However, researchers should assess whether they really need to store the data abroad. If data does need to be stored outside the EU then information sheets and consent forms should clearly identify this and explain the reasons why this is necessitated (See 'Informed consent').

    Further guidance on sharing data outside the European Economic Area (EEA) can be found from the Information Commissioners Office.

CloudStorageOptions

E.g. Google Drive, OneDrive, Dropbox, a University’s OwnCloud, Open Science Framework and Tresorit

Advantages

Disadvantages/Risks

Precautions for (sensitive) personal data

  • Automatic backups.
  • Often automatic version control.
  • Not all cloud services are secure. May not be suitable for sensitive data containing personal information about EU citizens.
  • Insufficient control over where the data is stored and how often it is backed up.
  • Free services by commercial providers (e.g. Google Drive, Dropbox) may claim rights to use content you manage and share them for their own purposes.
  • Data can be lost if your account is suspended or accidentally deleted, or if the provider goes out of business.
  • Encrypt all (sensitive) personal data before uploading it to the cloud. This is particularly important to avoid conflict with European data protection regulations if you do not know in which countries servers used for storage and backup are located (see 'Security' for more information on encryption; also see 'Protecting data').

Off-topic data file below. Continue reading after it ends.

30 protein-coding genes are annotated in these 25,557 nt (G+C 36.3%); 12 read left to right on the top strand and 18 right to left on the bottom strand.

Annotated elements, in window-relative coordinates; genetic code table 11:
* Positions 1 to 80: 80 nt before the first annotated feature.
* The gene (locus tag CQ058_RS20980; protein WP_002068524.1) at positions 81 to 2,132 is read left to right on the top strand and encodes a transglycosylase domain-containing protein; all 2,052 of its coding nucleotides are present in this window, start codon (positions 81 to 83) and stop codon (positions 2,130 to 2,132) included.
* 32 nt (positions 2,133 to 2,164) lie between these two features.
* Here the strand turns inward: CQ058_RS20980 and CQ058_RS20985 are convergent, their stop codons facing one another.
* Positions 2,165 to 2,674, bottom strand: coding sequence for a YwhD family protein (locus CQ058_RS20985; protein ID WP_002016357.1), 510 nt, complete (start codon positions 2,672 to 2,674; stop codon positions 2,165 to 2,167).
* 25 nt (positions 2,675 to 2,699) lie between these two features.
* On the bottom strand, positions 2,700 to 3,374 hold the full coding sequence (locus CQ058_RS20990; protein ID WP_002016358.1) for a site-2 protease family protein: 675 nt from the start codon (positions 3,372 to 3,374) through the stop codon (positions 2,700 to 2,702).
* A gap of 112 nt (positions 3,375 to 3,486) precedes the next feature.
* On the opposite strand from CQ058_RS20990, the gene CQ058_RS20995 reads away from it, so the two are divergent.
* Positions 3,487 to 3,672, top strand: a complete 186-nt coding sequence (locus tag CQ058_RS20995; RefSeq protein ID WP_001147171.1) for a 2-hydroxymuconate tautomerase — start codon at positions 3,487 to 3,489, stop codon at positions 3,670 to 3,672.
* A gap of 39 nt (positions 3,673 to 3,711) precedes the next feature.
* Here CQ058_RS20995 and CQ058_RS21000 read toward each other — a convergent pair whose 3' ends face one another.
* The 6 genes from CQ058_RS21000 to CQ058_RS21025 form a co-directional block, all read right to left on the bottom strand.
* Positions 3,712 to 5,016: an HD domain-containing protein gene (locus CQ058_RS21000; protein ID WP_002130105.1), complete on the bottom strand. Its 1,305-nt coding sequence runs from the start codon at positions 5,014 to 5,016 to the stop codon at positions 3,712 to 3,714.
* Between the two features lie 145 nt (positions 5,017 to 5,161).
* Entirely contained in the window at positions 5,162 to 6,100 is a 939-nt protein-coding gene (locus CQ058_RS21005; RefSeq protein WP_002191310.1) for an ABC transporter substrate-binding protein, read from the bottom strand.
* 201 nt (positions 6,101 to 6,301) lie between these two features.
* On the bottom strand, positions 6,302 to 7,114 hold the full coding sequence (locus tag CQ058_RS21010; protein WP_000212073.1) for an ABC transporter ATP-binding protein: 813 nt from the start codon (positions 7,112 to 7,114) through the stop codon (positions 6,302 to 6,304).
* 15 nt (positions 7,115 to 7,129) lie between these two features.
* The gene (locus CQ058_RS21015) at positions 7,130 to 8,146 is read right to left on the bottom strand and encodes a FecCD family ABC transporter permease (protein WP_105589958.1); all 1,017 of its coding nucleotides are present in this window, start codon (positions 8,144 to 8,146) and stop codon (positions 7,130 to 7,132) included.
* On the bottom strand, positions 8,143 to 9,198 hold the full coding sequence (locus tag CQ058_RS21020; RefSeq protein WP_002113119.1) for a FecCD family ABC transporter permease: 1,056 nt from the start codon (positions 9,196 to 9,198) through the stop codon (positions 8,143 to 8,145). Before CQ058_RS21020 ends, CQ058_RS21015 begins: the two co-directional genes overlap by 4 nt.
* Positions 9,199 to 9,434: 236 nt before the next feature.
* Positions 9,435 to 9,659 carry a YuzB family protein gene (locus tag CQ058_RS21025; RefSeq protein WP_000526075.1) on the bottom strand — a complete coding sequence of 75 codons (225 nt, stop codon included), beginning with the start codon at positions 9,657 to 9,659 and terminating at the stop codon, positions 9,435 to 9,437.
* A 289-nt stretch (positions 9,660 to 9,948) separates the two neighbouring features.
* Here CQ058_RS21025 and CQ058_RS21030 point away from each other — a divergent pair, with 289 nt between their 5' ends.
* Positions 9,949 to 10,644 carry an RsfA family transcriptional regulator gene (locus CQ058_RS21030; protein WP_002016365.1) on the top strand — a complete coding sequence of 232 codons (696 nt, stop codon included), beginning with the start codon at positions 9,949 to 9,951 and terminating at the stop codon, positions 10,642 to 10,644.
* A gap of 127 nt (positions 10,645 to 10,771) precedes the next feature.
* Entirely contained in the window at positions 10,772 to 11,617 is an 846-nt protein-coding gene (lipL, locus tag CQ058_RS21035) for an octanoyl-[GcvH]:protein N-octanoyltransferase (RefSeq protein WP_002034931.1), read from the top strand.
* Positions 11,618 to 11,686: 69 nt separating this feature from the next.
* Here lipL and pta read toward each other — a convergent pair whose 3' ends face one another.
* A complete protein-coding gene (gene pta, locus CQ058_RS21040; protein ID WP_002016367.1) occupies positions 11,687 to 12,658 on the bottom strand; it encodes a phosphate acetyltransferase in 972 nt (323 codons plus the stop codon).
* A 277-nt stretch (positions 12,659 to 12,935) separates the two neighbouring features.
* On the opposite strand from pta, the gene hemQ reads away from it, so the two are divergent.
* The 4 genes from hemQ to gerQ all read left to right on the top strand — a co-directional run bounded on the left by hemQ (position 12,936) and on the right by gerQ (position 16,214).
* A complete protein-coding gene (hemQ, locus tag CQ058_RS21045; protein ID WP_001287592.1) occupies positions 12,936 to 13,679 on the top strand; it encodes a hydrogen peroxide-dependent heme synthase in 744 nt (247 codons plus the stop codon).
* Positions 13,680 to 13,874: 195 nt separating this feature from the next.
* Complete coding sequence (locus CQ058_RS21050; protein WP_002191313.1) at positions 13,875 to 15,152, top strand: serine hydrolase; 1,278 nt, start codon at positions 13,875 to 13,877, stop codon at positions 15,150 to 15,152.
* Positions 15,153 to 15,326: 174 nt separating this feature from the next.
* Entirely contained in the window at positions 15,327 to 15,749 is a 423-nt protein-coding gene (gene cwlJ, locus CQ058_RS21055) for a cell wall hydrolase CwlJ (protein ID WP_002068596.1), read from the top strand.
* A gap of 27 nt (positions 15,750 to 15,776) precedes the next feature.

Recommendations

  • Do: use cloud services for granting shared, remote and easy access to data and other files to all involved in the project.
  • Do: Read the terms of service. Especially focus on rights to use content given to the service provider.
  • Do: Opt for European, national, or institutional cloud services which store data in Europe if possible.
    • B2drop (EUdat, n.d.) is an example of a European cloud storage solution.
    • SWITCHdrive (SWITCH, 2017) is a Swiss solution.
    • DataverseNL (Data Archiving and Networked Services, 2017) is an example of a service for Dutch researchers that allows the storage and sharing of data both during and after the research period.
  • Don't: make this your only storage and backup solution.
  • Don't: use for unencrypted (sensitive) personal data.
Localstorage

Desktop computers and personal laptops

Advantages

Disadvantages/Risks

Precautions for (sensitive) personal data

  • Full control over files.
  • May be easier to protect against unauthorised access.
  • If data and files are stored on only one device, they are vulnerable to loss, e.g. if the device has a malfunction, is stolen or files are overwritten/erased due to human error.
  • Only the person who has access to the computer can access the data and files.

Protect the computer with a password and consider encrypting the hard drive.

Recommendations

Using desktop computers and personal laptops as the primary way of storing and accessing data and files is only suitable for projects involving very few people (ideally: only yourself) and where data and files will not have to be moved back and forth between personal computers frequently.

If you plan to work on the data on different (local) workstations, e.g. with your laptop at home and the desktop in the office:

Do: make sure that you always work on the most current version of your files, for example with the help of versioning software or version control guidelines (see 'Data authenticity, versions and editions').